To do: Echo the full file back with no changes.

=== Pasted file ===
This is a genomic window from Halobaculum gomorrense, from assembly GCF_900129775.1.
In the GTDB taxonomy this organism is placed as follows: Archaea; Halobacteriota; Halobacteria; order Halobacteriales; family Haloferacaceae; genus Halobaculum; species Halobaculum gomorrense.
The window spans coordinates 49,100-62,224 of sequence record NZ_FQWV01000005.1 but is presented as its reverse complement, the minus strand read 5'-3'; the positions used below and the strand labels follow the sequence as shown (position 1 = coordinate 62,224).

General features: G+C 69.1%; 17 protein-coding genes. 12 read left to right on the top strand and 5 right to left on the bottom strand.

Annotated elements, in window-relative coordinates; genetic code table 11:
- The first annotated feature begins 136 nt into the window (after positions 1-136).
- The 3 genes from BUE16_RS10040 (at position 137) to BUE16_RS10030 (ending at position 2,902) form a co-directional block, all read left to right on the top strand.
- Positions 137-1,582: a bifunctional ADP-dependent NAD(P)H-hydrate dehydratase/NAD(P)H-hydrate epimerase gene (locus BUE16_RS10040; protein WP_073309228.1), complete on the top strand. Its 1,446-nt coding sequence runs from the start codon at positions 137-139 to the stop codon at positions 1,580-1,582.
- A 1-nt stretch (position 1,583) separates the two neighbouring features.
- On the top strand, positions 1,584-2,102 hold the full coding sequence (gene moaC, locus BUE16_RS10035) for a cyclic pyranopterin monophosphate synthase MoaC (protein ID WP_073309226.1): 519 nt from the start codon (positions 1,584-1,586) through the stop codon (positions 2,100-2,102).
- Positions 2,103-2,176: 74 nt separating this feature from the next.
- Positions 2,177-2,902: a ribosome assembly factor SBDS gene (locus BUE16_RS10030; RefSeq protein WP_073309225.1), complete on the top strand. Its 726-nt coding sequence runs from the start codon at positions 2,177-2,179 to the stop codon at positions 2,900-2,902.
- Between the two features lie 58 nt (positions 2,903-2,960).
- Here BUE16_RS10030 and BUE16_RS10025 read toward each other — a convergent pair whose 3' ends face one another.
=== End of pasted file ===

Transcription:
This is a genomic window from Halobaculum gomorrense, from assembly GCF_900129775.1.
In the GTDB taxonomy this organism is placed as follows: Archaea; Halobacteriota; Halobacteria; order Halobacteriales; family Haloferacaceae; genus Halobaculum; species Halobaculum gomorrense.
The window spans coordinates 49,100-62,224 of sequence record NZ_FQWV01000005.1 but is presented as its reverse complement, the minus strand read 5'-3'; the positions used below and the strand labels follow the sequence as shown (position 1 = coordinate 62,224).

General features: G+C 69.1%; 17 protein-coding genes. 12 read left to right on the top strand and 5 right to left on the bottom strand.

Annotated elements, in window-relative coordinates; genetic code table 11:
- The first annotated feature begins 136 nt into the window (after positions 1-136).
- The 3 genes from BUE16_RS10040 (at position 137) to BUE16_RS10030 (ending at position 2,902) form a co-directional block, all read left to right on the top strand.
- Positions 137-1,582: a bifunctional ADP-dependent NAD(P)H-hydrate dehydratase/NAD(P)H-hydrate epimerase gene (locus BUE16_RS10040; protein WP_073309228.1), complete on the top strand. Its 1,446-nt coding sequence runs from the start codon at positions 137-139 to the stop codon at positions 1,580-1,582.
- A 1-nt stretch (position 1,583) separates the two neighbouring features.
- On the top strand, positions 1,584-2,102 hold the full coding sequence (gene moaC, locus BUE16_RS10035) for a cyclic pyranopterin monophosphate synthase MoaC (protein ID WP_073309226.1): 519 nt from the start codon (positions 1,584-1,586) through the stop codon (positions 2,100-2,102).
- Positions 2,103-2,176: 74 nt separating this feature from the next.
- Positions 2,177-2,902: a ribosome assembly factor SBDS gene (locus BUE16_RS10030; RefSeq protein WP_073309225.1), complete on the top strand. Its 726-nt coding sequence runs from the start codon at positions 2,177-2,179 to the stop codon at positions 2,900-2,902.
- Between the two features lie 58 nt (positions 2,903-2,960).
- Here BUE16_RS10030 and BUE16_RS10025 read toward each other — a convergent pair whose 3' ends face one another.